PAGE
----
Qu.4) What's one of your favourite books that you've found in the last five years, and how has blogging or the reading of blogs changed your reading habits?

Claire: The Group by Mary McCarthy is a favourite from the last five years but there have been several... that one wasn't one I found through blogging although it was an early read in my blogging career and one I am glad I have been able to share with fellow bloggers.
Blogging and reading of blogs has been an enriching experience but it also changed the way I read.  The wealth of recommendations, challenges (especially literary prize list reading) and books for review was a lovely by-product of blogging but it was also overwhelming... I found it important to return to my roots as a reader and read more on a whim rather than have hype or deadline dictate my reading.  I am enjoying my reading again (reading is never fun when it becomes a chore) and every so often allow myself to be led by the enthusiasm of another blogger into my next book read or purchase.  I have always been an eclectic reader but think I have become more discerning of my own preferences since I returned to making my own reading choices again.

Nymeth:  Gaudy Night by Dorothy L. Sayers, which I might never have picked up if not for book bloggers, and which I’d certainly have read out of order if not for bloggers – I was rescued from that horrific fate at the very last minute!  I know this might sound clichéd, but blogging has done a lot to expand my horizons over the past few years.  The more time I spend in the virtual company of other bookish folks, the more my interests widen.  And this is something for which I’m incredibly grateful.

Qu.5) Finally - a guilty pleasure, or a favourite that might surprise people!  

Claire: Nobody can survive - or be sustained - on a diet of one type of book alone... I tend towards rich, hearty literature and that's just not healthy so sometimes I have to indulge in some low-calorie popcorn reading too!  I love some easy reading fantasy series reading, whether it be on the epic scale of George R. R. Martin's A Song of Ice and Fire series or Charlaine Harris' Southern Vampire (Sookie Stackhouse) series, things that I can snack on between meals but that sate me for a while.

Nymeth: I hate to be a spoilsport, but I don’t really believe in the concept of guilty pleasures :P  I think people have come to expect my blog to be an amalgamation of interests that don’t often go together, so I’m not sure what would be surprising.  I guess there’s The Book of Disquiet by Fernando Pessoa.  I was obsessed with it in my teens and memorised entire passages.  It’s one of those books that helped make me who I am, but because all of this happened pre-blogging people are unaware that I’ve even read it.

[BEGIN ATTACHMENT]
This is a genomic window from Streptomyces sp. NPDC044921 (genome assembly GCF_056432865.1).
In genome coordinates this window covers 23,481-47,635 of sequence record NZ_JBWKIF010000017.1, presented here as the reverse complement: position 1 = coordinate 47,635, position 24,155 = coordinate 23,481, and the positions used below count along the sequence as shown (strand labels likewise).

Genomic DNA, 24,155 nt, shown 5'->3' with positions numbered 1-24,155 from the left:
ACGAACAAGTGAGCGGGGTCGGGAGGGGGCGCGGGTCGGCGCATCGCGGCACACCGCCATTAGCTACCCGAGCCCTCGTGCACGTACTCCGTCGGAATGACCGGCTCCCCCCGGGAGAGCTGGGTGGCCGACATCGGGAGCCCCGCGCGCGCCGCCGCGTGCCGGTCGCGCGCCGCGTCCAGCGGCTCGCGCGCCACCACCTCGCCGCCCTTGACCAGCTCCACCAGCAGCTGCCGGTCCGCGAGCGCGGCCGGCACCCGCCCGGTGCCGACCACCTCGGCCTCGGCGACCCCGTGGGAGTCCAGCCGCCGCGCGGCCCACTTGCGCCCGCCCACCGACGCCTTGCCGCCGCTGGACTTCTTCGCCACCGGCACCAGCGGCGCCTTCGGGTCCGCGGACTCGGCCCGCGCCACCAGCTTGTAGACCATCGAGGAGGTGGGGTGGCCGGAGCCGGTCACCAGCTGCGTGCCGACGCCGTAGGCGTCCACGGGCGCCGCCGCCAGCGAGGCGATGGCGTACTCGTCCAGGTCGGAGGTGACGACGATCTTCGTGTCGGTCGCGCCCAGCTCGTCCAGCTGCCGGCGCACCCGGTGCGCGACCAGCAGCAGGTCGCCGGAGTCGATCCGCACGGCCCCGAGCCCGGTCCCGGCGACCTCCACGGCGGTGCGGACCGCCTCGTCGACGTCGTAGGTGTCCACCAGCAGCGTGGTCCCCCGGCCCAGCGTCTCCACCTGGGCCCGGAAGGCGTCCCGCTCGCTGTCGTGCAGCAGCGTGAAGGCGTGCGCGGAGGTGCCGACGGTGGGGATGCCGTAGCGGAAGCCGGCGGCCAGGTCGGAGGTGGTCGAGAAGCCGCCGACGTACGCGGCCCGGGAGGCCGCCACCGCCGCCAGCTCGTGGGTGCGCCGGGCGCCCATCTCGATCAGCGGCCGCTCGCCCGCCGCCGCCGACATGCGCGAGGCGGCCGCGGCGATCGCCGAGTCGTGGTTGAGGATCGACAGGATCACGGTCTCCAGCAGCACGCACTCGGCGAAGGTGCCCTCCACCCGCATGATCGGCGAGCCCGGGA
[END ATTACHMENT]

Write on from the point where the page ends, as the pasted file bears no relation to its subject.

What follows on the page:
And... I've told you the other person's choices, anonymously.  What do you think these choices say about their reader?

Nymeth, on Claire's choices: These choices immediately made me think of one blogger in particular: Claire from Paperback Reader. I think all of those are books I’ve seen her mention fondly at one point or another – the three middle ones in particular are such Claire novels. But regardless of who my mystery partner is, I would guess that they are: 
  • A cat lover since childhood, as evidenced by Mog’s Christmas
  • A fan of feminist fiction
  • Someone interested in novels that successfully combine elements of several genres (Angela Carter is brilliant at this, as well as just brilliant in general)
  • Someone with very diverse reading taste
  • Someone who values both good writing AND good storytelling.
See, all of this fits Claire perfectly. The more I think about it, the more I become convinced that I’m right ;)    [Simon: haha! well done you!]

Claire, on Nymeth's choices: Simon, you had to go and challenge me not to try and guess gender because now I have to!  My gut instinct is that my co-participant is male, although I feel bad that it's based on gender-specified stereotypes (illogically as I read Tom Sawyer and Ninety Eighty-Four as a young reader too...)  I like their choices and they intrigue me - especially the Pessoa as a guilty pleasure/surprise although I suspect that the surprise is that it is Modernist.  I think my co-participant is from the UK and has had an extended education in English literature, with a great love for Victorian literature.  
[Simon: oooops!]